In response, the United States has more recently shifted its approach to addressing relations with China to prioritize national security over economic interests. We are diversifying our supply chains, limiting China’s access to technologies and products that could further enhance its economic and military capacity, and strengthening our defense alliances across the Indo-Pacific. While successive recent administrations have taken important action in this regard, it has often been the Congress that has led the way.

As we’ve learned before, this national security focus, while important, must not crowd out our focus on human rights. We must not overlook the aspirations and dignity of the Chinese people, who continue to strive for greater freedoms and economic opportunities in their own country. 

The concerns of the United States lie squarely with Xi and his government, not the people of China, and we must continue our staunch support for them in their struggle for human rights and fundamental freedoms. Doing so is both a moral obligation and a strategic necessity for building stable international relations and bolstering our national security.

Our commitment to human rights around the world only holds weight when we boldly denounce violations wherever and whenever they occur, and take action. By uniting with a resolute voice at home, and drawing wisdom and strength from the lessons of history, we can pave the way for a more dignified and prosperous future for all people across the globe. 

This unity of purpose should clearly convey our nation’s support for those who have made the ultimate sacrifice fighting for freedom against oppressive regimes, such as that of Xi, and forcefully condemn efforts to censor information, rewrite history, and suppress the truth about mass atrocities and crimes against humanity.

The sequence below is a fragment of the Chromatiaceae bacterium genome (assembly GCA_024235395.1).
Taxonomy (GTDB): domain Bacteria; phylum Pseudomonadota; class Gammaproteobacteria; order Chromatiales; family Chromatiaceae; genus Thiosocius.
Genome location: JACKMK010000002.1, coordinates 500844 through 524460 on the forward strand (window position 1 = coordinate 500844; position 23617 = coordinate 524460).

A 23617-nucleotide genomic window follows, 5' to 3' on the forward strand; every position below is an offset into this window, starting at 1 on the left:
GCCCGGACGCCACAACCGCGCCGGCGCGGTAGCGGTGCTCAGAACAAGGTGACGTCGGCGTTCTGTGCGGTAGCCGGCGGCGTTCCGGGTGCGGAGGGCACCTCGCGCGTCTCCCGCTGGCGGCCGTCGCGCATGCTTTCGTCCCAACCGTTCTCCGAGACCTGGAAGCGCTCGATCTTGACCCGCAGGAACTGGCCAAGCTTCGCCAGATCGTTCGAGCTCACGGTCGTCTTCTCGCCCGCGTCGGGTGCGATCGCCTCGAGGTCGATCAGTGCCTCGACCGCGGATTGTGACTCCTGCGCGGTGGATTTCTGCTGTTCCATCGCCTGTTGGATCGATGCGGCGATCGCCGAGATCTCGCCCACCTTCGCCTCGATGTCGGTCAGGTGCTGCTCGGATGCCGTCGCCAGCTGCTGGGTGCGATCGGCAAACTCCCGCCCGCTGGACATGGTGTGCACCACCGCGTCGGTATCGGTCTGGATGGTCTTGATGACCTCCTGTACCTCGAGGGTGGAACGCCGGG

This is precisely what I aim to achieve by introducing a bipartisan resolution honoring the victims of the Tiananmen Square massacre.This legislation represents a united call for justice, not only for the tragic events that transpired 35 years ago, but also for Beijing’s ongoing human rights abuses today, including the brutal repression of Tibetan and Uyghur communities. It highlights the systematic erosion of freedoms in Hong Kong and condemns Xi’s widespread use of transnational repression, which targets Chinese diaspora communities and activists globally. 

By shedding light on these issues, we can underscore the urgent need to hold the People’s Republic of China (PRC) accountable for its human rights abuses and to counter Xi’s attempts to undermine international norms and threaten global security.

In commemorating the Tiananmen Square massacre, we honor the courageous spirit of those who embody what Nobel laureate and human rights activist Liu Xiaobo called “the enduring human quest for freedom,” be it in China or anywhere else in the world. We see that spirit in the people of Taiwan and their newly elected president, Dr. Lai Ching-te, who share the very same democratic aspirations as the thousands of peaceful Chinese protesters who were killed and injured on that tragic day in 1989. 

We ask our fellow Americans to join us in paying tribute to the heroes of Tiananmen Square by recognizing the sacrifices they made in pursuit of liberty, dignity, and self-determination.

Together, through our shared support for democracy and human rights, we can give voice to those silenced by the PRC and ensure that the legacy of Tiananmen continues to inspire generations to come.